Another disadvantage of IFRS is that currently, there are no sufficient measures in existence that would help companies to easily transfer from GAAP to IFRS (Abdallah 2016). In particular, it is noted that multinational companies must review their pricing systems before integrating IFRS since the comparability of their financial statement data is crucial to attaining a reliable investigation, which is helpful when companies work on their global strategic goals (Abdallah 2016). Tuzarová and Mejzlík (2018) also emphasize the absence of clear directions as to how an agreement between national accounting standards and IFRS should be achieved. There is currently no formal starting point for establishing the tax base. Thus, it is crucial to develop an exhaustive set of instructions and directions that will cover all elements of setting up a common tax base to guarantee their consistent utilization in all countries (Tuzarová and Mejzlík 2018).

Nobes (2013) points out another drawback of IFRS implementation. According to the researcher, issues such as language, enforcement, and policy options hurt organizations’ financial achievements in the conditions of IFRS (Nobes 2013). It is noted that the problems with adopting IFRS are frequently caused by the loss of meaning in the process of translating financial documents (Nobes 2013). Also, insufficient monitoring is a serious obstacle in the process of adjustment to IFRS (Nobes 2013). Therefore, according to scholars, prior to speaking about the global adoption of IFRS, it is crucial to come up with ways of minimizing the negative outcomes of the drawbacks of this system.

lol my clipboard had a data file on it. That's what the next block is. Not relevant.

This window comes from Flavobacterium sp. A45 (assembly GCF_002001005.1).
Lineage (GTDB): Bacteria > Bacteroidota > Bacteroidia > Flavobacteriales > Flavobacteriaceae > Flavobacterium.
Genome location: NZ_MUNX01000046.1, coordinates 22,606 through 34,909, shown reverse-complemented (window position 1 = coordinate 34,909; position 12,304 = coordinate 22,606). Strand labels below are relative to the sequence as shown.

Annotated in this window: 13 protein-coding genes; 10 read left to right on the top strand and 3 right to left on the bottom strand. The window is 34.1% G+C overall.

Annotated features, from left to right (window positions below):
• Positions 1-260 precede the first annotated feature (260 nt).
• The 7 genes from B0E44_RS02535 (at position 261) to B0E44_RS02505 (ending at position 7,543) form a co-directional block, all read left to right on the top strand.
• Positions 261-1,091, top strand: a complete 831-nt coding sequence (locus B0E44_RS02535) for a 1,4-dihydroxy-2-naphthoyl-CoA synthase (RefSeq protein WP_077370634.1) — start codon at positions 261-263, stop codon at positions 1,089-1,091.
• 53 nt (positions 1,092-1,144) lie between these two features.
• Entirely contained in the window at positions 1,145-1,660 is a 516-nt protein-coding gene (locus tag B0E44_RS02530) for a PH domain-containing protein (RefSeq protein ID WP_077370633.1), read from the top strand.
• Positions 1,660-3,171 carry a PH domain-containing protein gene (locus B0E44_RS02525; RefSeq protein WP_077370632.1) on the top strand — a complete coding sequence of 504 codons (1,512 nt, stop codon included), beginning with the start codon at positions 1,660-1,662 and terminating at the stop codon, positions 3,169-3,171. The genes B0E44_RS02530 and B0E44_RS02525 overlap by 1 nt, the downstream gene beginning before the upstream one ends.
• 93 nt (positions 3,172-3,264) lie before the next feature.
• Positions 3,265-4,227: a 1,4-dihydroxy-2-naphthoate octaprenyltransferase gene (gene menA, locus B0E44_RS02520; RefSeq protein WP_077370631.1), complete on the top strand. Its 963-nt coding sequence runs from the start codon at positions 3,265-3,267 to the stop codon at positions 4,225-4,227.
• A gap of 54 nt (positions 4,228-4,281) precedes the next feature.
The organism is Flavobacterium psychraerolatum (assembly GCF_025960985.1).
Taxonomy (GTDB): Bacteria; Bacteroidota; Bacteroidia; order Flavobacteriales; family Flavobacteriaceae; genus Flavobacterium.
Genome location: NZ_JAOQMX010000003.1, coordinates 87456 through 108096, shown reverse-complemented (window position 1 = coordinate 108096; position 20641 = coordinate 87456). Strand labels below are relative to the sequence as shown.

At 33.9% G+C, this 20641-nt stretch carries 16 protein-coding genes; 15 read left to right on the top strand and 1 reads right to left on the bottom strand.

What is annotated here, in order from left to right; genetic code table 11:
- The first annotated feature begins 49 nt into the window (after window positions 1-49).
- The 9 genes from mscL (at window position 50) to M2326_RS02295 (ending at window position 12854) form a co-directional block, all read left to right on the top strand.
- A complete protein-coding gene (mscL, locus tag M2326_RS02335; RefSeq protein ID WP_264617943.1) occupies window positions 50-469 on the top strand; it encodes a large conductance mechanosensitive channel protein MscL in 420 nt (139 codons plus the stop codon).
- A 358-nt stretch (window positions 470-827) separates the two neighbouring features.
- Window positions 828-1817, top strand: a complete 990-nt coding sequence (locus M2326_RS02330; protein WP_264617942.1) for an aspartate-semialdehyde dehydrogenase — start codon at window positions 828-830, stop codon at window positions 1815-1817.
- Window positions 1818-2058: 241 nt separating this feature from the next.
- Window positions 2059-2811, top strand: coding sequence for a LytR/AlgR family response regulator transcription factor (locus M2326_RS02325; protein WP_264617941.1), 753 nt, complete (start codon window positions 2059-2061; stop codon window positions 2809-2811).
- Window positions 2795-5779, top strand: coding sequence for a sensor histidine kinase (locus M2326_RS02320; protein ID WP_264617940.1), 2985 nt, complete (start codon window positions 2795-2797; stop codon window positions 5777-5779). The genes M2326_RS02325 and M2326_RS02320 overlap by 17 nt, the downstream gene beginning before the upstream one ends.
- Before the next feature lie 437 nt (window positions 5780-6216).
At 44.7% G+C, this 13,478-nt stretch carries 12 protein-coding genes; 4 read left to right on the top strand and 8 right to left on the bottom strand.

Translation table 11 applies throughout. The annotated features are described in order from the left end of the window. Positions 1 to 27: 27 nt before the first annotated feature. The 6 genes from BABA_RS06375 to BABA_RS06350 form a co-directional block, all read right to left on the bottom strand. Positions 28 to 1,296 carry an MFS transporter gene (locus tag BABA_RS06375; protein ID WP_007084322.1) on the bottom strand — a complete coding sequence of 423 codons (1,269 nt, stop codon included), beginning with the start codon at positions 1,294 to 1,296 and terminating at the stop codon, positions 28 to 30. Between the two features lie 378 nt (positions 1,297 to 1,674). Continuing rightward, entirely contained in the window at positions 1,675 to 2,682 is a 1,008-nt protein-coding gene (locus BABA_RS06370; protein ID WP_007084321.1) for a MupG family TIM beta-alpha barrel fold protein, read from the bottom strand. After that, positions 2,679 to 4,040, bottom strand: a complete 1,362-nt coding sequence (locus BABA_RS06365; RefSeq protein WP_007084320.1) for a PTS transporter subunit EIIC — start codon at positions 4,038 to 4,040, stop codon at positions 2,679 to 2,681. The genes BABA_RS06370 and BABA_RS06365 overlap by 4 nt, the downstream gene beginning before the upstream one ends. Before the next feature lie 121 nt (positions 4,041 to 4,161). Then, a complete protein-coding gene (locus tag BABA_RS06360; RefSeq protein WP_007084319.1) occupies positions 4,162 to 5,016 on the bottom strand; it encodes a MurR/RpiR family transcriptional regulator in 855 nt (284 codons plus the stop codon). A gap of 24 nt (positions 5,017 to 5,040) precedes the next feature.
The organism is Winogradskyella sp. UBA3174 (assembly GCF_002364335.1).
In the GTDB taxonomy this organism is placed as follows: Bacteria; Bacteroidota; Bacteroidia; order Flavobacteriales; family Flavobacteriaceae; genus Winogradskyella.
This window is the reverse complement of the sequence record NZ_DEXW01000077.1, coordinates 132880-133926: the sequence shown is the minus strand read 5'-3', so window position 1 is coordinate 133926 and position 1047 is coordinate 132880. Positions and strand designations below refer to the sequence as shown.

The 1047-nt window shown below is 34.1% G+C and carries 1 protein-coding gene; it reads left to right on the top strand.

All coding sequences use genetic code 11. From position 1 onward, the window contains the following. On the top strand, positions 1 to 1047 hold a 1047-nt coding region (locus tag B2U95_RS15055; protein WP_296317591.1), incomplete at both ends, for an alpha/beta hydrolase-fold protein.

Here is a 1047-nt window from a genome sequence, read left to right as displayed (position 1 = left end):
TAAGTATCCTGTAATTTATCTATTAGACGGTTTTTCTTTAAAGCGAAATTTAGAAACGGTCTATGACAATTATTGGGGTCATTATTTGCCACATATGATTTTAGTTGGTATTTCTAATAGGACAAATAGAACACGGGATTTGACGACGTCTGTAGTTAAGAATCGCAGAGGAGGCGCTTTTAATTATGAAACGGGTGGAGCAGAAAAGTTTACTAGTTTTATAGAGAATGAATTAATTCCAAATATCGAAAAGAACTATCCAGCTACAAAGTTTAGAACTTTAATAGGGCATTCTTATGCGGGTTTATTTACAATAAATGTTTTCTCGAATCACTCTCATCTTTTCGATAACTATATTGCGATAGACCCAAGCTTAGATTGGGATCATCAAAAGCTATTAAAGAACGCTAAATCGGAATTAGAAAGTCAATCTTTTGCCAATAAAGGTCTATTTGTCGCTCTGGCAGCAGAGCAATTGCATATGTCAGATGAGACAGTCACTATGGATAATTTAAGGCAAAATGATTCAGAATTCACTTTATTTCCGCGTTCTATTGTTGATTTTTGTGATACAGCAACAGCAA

Consequences of IFRS on Financial Reporting Quality

Along with outlining the benefits and limitations of IFRS, scholars have investigated the outcomes of IFRS on the quality of financial reporting. Ahmed et al. (2013) mention that the impact of IFRS adoption on reporting quality is contingent on whether IFRS has a higher or lower quality in comparison with the domestic GAAP (Ahmed et al. 2013). A standard of higher quality eliminates managerial responsibility for financial decisions. Thus, when IFRS is of better quality than domestic GAAP, they are capable of improving financial reporting quality (Ahmed et al. 2013). On the other hand, the quality of accounting falls if IFRS is less successful than domestic GAAP. Christensen et al. (2015) also remarked that while it is a generally accepted idea that the implementation of IFRS has a positive impact on financial reporting quality, such features as the size of a company or what connections it has can change the consequences of IFRS adoption significantly.